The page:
D.P. Mohapatra, J.
1. The short question involved in this revision relates to the correctness of the order dated 27.5.1981 in Criminal Appeal No. 53/53K-80 of the appellate Court directing the property in question, a tyre retrading machine, to be returned to the opposite party.
2. G. R. Case No. 473/1977 (T. C. No. 173/78) was initiated against the opposite party on the information lodged by the petitioner. The allegations made by the petitioner were that he purchased a tyre retrading machine and leased it out with its accessories to the opposite party on a monthly tent of Rs. 1,000/- on 17. 2. 1974 for a period of three years i. e., till 16. 2. 1977. Subsequently, the period of lease was reduced to two years i. e., till 16. 2. 1976, by a supplementary agreement. The opposite party paid rent upto 17. 2. 1975 in accordance with the terms of the agreement and stopped payment thereafter. After expiry of the lease period the petitioner approached the opposite party to hand over the machine and its accessories but the latter did not do so. On getting the information that the opposite party was negotiating with others for sale of the machine, the petitioner lodged information with the Police as stated above.
The opposite party faced trial on a charge under Sec, 406, Indian Penal Code. The trial Court on consideration of the evidence on record came to hold that the petitioner is the owner of the machine and the same was entrusted by him to the opposite patty. He acquitted the opposite party of the charge under Sec. 406, Indian Penal Code, taking the view that the machine was not a movable property at the time of lodging of the case. The Court observed that when the machine was seized from the place of installation it was affixed to the cement floor with bolts and nuts.
The trial Court while passing the judgment directed that the machine be returned to the petitioner since he is admittedly the owner of the property.
On appeal by the opposite party, the appellate Court reversed the order of the trial Court relating to the property and directed the property to be returned to the opposite party on his entering into a bond of Rs. 1,500/- to the satisfaction of the Subdivisional Judicial Magistrate. This order of the appellate Court is impugned in this revision petition.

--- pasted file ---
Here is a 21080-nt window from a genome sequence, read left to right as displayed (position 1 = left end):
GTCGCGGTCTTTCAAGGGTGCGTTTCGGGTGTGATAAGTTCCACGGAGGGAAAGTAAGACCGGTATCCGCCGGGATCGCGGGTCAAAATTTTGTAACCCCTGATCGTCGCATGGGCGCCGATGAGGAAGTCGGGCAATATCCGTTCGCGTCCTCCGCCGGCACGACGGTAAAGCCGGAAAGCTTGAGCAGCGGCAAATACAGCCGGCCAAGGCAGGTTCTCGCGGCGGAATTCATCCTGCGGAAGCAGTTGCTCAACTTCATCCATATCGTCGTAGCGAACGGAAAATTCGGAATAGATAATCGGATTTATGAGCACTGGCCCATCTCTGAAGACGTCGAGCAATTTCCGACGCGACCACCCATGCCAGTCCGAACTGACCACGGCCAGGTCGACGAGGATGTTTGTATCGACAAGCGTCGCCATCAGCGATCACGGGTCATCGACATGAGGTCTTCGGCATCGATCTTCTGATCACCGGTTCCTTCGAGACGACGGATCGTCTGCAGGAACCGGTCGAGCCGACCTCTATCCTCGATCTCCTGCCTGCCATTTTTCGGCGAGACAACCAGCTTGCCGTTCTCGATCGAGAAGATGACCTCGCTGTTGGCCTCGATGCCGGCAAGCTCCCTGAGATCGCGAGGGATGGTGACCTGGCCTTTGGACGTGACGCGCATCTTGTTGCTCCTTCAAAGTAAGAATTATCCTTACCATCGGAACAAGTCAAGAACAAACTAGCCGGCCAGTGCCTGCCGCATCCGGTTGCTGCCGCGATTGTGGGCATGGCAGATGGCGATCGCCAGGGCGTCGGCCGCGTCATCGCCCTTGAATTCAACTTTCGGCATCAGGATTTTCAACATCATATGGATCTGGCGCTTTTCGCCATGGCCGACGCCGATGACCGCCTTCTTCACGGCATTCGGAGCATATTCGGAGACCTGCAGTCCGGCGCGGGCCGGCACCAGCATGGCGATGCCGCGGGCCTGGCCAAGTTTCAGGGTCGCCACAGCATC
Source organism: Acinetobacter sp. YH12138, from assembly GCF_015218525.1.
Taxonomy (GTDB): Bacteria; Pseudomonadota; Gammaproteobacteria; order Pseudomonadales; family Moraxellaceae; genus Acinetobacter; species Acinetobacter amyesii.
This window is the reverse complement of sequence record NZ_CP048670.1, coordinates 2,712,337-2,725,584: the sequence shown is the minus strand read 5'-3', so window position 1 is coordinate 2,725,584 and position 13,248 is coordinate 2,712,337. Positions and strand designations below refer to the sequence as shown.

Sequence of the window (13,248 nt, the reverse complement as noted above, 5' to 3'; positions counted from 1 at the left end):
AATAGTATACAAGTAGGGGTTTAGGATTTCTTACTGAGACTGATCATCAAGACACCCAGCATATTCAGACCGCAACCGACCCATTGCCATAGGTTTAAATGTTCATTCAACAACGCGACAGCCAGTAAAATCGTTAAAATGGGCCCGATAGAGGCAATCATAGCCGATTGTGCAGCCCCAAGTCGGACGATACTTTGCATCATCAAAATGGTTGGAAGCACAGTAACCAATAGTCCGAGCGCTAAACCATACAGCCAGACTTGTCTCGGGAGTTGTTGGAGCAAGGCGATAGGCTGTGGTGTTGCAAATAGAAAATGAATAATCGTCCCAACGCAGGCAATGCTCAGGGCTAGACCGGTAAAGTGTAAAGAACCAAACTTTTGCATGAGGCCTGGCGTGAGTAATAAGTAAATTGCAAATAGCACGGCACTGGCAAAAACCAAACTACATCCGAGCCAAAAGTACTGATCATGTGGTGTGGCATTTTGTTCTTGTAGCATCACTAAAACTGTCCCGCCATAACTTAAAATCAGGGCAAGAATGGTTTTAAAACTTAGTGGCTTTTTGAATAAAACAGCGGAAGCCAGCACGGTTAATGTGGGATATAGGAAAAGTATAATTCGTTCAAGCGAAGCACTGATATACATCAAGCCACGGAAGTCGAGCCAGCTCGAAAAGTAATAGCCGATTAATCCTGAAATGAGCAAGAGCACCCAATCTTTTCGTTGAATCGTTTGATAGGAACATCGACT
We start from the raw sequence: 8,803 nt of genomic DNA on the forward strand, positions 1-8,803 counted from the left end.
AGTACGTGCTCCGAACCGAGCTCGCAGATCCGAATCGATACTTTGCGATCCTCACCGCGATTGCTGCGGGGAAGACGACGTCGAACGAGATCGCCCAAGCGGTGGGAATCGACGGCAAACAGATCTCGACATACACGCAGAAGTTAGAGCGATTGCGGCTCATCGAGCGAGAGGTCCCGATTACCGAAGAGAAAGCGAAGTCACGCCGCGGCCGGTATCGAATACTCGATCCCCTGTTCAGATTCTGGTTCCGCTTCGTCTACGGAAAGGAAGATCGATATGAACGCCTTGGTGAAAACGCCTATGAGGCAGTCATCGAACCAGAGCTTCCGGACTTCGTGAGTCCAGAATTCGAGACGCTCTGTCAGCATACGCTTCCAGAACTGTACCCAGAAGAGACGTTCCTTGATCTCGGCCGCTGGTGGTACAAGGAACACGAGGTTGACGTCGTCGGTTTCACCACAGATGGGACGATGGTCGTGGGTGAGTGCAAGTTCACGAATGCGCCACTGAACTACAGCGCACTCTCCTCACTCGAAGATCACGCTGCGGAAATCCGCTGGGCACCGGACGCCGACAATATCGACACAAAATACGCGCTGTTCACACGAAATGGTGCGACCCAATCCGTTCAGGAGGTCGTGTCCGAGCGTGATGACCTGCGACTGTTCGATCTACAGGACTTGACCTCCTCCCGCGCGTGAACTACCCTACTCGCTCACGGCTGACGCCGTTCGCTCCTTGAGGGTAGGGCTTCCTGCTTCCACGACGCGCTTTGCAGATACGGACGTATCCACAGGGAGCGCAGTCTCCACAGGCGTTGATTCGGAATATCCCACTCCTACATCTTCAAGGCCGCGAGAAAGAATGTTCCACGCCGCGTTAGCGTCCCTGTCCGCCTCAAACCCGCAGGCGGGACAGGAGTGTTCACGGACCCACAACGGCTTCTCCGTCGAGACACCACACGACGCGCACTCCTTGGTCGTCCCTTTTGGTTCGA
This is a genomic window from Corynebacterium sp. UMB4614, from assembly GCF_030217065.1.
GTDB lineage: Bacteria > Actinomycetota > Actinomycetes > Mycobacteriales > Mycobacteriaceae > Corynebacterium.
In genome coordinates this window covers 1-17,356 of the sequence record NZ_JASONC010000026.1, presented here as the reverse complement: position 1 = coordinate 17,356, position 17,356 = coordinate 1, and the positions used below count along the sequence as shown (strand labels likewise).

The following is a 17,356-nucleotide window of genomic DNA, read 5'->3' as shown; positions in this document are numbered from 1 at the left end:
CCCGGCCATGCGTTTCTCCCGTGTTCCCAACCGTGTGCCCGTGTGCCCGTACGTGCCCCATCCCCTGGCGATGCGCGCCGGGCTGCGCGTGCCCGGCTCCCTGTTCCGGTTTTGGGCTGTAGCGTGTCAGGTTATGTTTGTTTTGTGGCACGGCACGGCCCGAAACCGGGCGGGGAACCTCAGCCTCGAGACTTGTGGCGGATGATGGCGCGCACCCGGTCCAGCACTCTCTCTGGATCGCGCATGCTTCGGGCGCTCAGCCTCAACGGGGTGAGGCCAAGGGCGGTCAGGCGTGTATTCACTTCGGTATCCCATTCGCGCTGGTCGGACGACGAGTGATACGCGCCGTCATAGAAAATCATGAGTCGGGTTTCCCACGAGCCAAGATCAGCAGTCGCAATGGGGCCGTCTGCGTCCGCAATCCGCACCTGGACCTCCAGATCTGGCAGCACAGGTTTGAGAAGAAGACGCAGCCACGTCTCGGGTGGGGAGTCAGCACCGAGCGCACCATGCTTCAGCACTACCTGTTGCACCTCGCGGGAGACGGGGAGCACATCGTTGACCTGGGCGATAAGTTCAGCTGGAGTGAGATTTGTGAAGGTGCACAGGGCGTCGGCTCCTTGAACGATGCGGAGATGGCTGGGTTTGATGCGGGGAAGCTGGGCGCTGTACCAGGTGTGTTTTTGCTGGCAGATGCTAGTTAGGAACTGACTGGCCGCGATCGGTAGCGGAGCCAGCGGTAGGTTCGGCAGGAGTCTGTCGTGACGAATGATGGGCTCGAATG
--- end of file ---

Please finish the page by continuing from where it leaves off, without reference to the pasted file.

On a perusal of the order of the appellate Court it appears that the consideration that weighed with the Court was that the machine was seized from the possession of the accused-opposite party. The appellate Court has not reversed the finding of the trial Court that the petitioner is the owner of the property in question. He has not taken into consideration the fact that the teems stipulated in the agreement between the parties has expired since February, 1976 sod that the parties who are related to each other (the wife of the petitioner is the sister of the opposite party) were jointly doing business prior to 1975 when the petitioner started his independent business in the same premises where the machine was installed and the said position continued till the initiation of the criminal proceeding, In these circumstances, thought the machine was shown in the seizure list to have been seized from the custody of the opposite party, it could ha said to be in his exclusive possession,
3. Section 452, Criminal Procedure Code, which empowers a Criminal Court for disposal of property at conclusion of enquiry or trial, vests ample discretion in the Court to determine the person who is entitled to be in possession of the said property. The Court has, therefore, jurisdiction to decide the question of possession. Undoubtedly, the general rule is that when a property is seized from a person and he is acquitted of the charge that property should be returned to him. But this rule is itself subject to several exceptions depending on circumstance of each case and no accused persons can claim as of right that the property seized should be returned to him. The discretion vested in Court should be exercised according to the sound judicial principles and not in a mechanical manner. Judged in the light of these principles the decision of the trial Court to return the machine to the petitioner who is admittedly the owner of the property and was held to be entitled to possession thereof in the facts and circumstances of the case, was just and proper and the appellate Court erred in reversing the decision.
4. In the result, the revision petition succeeds and the same is allowed. The order of the appellate Court is set aside and that of the trial Court is restored.